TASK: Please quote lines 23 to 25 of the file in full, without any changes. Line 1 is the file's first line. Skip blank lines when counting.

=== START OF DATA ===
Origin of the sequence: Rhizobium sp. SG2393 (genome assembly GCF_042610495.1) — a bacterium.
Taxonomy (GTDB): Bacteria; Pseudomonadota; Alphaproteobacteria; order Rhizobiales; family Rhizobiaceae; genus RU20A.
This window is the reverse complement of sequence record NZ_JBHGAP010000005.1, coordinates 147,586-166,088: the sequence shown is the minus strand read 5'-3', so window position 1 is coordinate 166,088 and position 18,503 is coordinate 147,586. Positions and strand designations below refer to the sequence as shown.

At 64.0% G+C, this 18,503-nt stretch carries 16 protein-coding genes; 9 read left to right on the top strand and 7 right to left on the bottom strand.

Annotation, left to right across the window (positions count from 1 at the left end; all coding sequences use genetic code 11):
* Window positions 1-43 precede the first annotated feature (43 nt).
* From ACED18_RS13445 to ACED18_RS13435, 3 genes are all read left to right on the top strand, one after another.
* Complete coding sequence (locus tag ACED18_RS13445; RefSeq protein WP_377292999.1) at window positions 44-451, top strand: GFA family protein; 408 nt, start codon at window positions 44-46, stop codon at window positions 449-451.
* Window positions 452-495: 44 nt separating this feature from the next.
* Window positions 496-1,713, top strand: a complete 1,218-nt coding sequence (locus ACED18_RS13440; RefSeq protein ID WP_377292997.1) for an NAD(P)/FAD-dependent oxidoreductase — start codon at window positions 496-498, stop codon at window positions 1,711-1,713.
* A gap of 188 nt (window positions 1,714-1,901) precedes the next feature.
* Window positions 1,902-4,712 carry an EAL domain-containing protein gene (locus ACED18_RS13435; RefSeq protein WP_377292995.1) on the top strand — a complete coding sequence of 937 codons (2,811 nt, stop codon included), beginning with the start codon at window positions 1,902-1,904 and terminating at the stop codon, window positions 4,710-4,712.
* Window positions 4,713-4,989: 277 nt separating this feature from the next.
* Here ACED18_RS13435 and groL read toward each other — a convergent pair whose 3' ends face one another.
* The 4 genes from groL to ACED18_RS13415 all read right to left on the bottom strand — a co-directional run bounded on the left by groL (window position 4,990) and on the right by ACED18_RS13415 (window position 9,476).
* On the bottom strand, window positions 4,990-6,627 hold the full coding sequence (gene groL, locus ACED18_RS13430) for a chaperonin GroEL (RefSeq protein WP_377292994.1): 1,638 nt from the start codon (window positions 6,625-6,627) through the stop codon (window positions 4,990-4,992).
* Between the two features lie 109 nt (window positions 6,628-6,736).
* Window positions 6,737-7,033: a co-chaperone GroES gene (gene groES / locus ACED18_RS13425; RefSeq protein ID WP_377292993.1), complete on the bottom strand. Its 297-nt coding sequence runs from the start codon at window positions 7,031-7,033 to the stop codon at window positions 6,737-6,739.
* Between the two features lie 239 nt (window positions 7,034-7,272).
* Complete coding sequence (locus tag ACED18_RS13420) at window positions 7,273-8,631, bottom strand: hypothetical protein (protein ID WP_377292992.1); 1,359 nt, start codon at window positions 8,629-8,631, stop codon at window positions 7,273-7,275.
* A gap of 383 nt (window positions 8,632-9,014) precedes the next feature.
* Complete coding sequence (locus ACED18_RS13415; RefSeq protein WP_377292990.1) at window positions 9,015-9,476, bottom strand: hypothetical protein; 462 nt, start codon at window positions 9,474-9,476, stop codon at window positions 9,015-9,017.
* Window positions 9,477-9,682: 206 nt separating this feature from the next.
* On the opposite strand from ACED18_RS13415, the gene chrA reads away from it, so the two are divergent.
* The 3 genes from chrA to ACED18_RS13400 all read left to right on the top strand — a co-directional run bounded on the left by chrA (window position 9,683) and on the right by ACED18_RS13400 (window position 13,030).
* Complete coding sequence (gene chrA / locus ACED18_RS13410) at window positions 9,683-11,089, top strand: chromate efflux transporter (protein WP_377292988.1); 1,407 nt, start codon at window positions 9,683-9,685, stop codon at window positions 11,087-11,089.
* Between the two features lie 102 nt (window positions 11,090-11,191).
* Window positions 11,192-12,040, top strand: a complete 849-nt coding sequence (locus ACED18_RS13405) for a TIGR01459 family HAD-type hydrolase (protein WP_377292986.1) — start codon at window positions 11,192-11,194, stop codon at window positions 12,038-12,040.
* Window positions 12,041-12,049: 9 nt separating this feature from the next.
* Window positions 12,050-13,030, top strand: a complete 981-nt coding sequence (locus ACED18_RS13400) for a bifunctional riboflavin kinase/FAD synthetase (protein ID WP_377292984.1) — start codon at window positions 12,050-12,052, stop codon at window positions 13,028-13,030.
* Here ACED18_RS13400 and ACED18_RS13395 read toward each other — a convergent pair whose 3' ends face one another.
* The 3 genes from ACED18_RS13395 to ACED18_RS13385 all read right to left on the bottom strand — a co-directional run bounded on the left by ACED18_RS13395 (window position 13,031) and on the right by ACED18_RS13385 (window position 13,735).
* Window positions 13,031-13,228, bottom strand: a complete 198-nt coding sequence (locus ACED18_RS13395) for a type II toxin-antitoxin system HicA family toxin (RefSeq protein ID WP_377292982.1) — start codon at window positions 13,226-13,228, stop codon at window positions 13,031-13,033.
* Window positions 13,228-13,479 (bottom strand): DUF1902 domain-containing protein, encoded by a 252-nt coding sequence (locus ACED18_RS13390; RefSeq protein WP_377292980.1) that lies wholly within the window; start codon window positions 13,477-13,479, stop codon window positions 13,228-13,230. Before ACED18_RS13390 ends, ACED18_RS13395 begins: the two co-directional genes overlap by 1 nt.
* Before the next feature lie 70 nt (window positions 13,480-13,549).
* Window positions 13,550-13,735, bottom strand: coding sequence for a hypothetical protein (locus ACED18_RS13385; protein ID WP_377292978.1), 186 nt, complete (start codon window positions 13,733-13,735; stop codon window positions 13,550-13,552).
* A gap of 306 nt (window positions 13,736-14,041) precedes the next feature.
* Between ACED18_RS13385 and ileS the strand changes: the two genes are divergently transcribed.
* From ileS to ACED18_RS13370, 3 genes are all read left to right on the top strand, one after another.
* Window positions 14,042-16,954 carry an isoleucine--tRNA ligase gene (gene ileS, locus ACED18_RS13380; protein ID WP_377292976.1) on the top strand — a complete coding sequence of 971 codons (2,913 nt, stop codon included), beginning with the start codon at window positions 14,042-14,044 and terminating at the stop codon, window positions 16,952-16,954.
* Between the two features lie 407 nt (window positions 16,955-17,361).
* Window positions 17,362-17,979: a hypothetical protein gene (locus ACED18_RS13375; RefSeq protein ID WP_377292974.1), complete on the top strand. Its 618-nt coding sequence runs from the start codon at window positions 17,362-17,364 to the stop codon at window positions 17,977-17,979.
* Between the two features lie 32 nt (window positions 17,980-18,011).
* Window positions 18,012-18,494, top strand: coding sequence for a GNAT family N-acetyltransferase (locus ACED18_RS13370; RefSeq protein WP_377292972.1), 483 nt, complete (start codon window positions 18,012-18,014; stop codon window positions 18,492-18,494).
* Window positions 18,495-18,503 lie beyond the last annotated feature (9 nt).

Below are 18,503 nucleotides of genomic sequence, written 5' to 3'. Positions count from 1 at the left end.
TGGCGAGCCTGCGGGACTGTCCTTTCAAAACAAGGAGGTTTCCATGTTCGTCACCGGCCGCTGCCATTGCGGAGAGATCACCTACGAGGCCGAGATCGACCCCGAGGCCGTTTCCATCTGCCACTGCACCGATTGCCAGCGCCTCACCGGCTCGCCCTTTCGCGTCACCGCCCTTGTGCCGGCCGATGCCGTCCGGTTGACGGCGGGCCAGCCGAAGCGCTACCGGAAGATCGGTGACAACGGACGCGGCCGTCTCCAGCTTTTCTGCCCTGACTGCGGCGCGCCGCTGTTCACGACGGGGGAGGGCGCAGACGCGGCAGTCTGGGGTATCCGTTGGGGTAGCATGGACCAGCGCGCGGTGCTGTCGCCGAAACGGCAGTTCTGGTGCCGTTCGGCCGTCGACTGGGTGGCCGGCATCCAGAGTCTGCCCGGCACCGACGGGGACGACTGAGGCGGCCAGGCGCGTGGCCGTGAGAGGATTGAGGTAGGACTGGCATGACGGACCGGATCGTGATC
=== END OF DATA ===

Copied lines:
* Window positions 9,477-9,682: 206 nt separating this feature from the next.
* On the opposite strand from ACED18_RS13415, the gene chrA reads away from it, so the two are divergent.
* The 3 genes from chrA to ACED18_RS13400 all read left to right on the top strand — a co-directional run bounded on the left by chrA (window position 9,683) and on the right by ACED18_RS13400 (window position 13,030).